Survivor: First-hand account
thousands of bodies.
She had to talk about it before she is gone and the memory of how World War II ended goes with her.
Tears came to Sasamori as she spoke. Her mission as a hibakusha — Japanese for explosion-affected people — is to tell people what happened that day.
An estimated 237,000 people were killed directly or indirectly by the Hiroshima bomb's effects, including burns, radiation sickness and cancer. Three days after the blast, 40,000 to 75,000 people were killed immediately by a second U.S. bomb, this one dropped on Nagasaki.
The students Sasamori spoke to are the second generation, she said afterward. Someday, she noted, no one who survived the only wartime uses of nuclear weapons will be alive.
People will learn about Hiroshima and Nagasaki, but “maybe in a book or a movie, but no one talking,” Sasamori said.
About 160,000 hibakusha remain alive, by some estimates. They have an average age more than 80. Their numbers, like those of World War II veterans, are dwindling.
The Hibakusha Stories project, part of the International Campaign to Abolish Nuclear Weapons, is working to keep the historic events alive by bringing people such as Sasamori and Yasuaki Yamashita, a Nagasaki survivor, to share the legacy of the bombings with high school and university students.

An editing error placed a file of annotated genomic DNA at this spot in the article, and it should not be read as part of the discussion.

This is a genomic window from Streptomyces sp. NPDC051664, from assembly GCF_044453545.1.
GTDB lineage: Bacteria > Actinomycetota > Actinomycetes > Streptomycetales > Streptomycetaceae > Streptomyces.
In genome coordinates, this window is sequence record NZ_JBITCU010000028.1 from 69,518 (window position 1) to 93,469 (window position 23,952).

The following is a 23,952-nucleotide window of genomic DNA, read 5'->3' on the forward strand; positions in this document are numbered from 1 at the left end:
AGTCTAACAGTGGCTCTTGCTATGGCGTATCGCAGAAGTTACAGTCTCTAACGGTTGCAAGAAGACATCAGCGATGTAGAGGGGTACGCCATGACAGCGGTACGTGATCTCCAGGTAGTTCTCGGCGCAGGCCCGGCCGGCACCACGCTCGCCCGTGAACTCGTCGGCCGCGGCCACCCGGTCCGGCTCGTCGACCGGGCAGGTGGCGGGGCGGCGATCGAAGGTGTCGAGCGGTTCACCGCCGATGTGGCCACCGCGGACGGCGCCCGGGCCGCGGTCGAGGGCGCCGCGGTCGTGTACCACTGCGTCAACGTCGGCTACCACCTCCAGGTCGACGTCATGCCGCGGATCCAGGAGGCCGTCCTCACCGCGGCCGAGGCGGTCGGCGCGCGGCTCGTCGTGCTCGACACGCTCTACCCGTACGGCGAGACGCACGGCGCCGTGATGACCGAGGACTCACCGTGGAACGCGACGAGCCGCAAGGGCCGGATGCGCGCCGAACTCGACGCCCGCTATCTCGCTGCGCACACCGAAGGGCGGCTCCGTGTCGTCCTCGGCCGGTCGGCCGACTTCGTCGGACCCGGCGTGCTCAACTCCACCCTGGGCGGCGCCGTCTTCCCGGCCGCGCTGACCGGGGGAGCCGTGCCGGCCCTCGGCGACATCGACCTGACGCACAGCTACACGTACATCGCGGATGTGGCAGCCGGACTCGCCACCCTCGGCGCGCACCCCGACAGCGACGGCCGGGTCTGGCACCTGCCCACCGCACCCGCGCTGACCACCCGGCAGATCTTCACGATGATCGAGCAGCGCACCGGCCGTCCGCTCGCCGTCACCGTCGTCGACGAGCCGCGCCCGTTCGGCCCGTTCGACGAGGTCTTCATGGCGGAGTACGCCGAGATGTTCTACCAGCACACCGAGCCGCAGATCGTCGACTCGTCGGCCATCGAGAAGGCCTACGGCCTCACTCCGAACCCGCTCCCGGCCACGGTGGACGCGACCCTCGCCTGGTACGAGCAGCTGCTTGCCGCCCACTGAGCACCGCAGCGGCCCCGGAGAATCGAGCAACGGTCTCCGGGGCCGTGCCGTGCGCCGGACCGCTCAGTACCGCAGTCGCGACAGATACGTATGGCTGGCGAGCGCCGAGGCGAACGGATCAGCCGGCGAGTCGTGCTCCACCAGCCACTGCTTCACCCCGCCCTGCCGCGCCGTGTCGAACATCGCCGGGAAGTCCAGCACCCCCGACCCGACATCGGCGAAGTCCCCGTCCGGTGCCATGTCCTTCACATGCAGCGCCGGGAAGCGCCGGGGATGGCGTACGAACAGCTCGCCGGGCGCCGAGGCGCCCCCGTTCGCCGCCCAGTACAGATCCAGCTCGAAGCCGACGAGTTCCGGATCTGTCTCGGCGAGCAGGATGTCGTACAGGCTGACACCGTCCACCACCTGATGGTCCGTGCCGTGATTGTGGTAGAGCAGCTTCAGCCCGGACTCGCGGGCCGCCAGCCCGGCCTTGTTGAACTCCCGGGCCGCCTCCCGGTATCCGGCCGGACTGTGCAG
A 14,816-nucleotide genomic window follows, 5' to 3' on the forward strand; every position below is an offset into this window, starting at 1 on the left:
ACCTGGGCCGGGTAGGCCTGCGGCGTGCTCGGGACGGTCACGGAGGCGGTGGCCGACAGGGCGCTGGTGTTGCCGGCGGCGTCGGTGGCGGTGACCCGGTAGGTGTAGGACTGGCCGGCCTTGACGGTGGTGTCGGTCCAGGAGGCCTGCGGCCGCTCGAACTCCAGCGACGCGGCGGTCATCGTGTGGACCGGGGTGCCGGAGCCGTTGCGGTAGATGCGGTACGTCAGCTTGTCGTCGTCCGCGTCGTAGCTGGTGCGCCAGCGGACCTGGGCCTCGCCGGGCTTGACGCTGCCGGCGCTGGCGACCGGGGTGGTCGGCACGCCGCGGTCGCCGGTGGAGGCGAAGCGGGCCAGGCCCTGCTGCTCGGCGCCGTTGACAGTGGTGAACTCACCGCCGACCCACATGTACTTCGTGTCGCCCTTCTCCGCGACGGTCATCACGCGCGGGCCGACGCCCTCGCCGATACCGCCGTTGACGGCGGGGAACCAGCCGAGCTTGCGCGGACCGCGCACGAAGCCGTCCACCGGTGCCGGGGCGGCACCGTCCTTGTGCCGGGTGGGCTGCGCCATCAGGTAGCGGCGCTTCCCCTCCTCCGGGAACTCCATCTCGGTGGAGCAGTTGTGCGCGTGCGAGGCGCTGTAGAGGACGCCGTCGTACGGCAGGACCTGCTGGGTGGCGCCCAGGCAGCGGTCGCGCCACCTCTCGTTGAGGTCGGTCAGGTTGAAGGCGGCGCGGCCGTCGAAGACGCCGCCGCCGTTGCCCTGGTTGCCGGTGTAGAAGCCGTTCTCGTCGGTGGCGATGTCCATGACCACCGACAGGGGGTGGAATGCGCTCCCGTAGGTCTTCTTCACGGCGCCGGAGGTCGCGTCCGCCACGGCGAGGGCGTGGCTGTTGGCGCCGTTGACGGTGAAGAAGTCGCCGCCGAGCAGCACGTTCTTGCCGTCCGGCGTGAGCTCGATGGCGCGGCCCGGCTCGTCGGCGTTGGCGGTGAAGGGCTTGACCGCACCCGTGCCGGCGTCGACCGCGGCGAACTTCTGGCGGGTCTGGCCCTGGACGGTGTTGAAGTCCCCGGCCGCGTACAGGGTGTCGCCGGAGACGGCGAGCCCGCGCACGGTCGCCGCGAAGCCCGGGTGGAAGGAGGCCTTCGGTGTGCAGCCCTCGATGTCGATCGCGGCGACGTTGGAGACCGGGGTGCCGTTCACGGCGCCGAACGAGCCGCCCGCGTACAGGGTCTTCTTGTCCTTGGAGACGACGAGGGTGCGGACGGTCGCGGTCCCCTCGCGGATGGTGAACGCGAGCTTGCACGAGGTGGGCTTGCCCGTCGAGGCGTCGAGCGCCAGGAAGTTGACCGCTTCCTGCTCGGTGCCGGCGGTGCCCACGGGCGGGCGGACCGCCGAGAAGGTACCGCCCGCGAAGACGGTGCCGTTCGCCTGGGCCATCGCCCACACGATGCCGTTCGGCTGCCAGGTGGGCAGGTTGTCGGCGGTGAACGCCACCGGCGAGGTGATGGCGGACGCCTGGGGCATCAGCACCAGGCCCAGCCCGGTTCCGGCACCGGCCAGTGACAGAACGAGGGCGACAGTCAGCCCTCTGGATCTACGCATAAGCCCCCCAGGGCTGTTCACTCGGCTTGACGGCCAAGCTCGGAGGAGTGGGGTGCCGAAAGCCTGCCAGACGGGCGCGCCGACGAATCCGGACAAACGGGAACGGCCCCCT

Sasamori and Yamashita were 13 and 6, respectively, when the bombs fell, younger than the students who attended or watched on Tuesday. But the exercise was intended to impress upon them a respect for the destructive capability of nuclear weapons.
Sasamori and Kathleen Sullivan, program director of the Hibakusha Stories, attempted to show students the destructive power of the world's nuclear arsenal by dropping BB pellets on a plate.
One pellet represented all the firepower in World War II. A whole bag embodied the combined might today of every nuclear missile on every submarine, in every bomber hangar and in every missile silo.
Those sobering facts weren't lost on the audience.
Some knew what scientists had done by creating the atomic bomb, splitting the atom. Most seemed aware, when asked, of what a bomb or missile could do.
One Broken Arrow senior, Harvey Juarez, sat stoically throughout the morning, but his thoughts turned to what innovation had done to the act of war, progressing from swords to nuclear weapons.
He wants to be a mechanic after graduation, and the technology of warfare has always fascinated him. Yet he said that he doesn't see the merit in using a nuclear weapon, something he has thought about more recently with the tension between the U.S. and North Korea.
“It won't gain anything,” Juarez said. “… A lot of people die. You start from zero again.”
Anti-nuclear activist Pam Kingfisher speaks at Broken Arrow High School on Tuesday.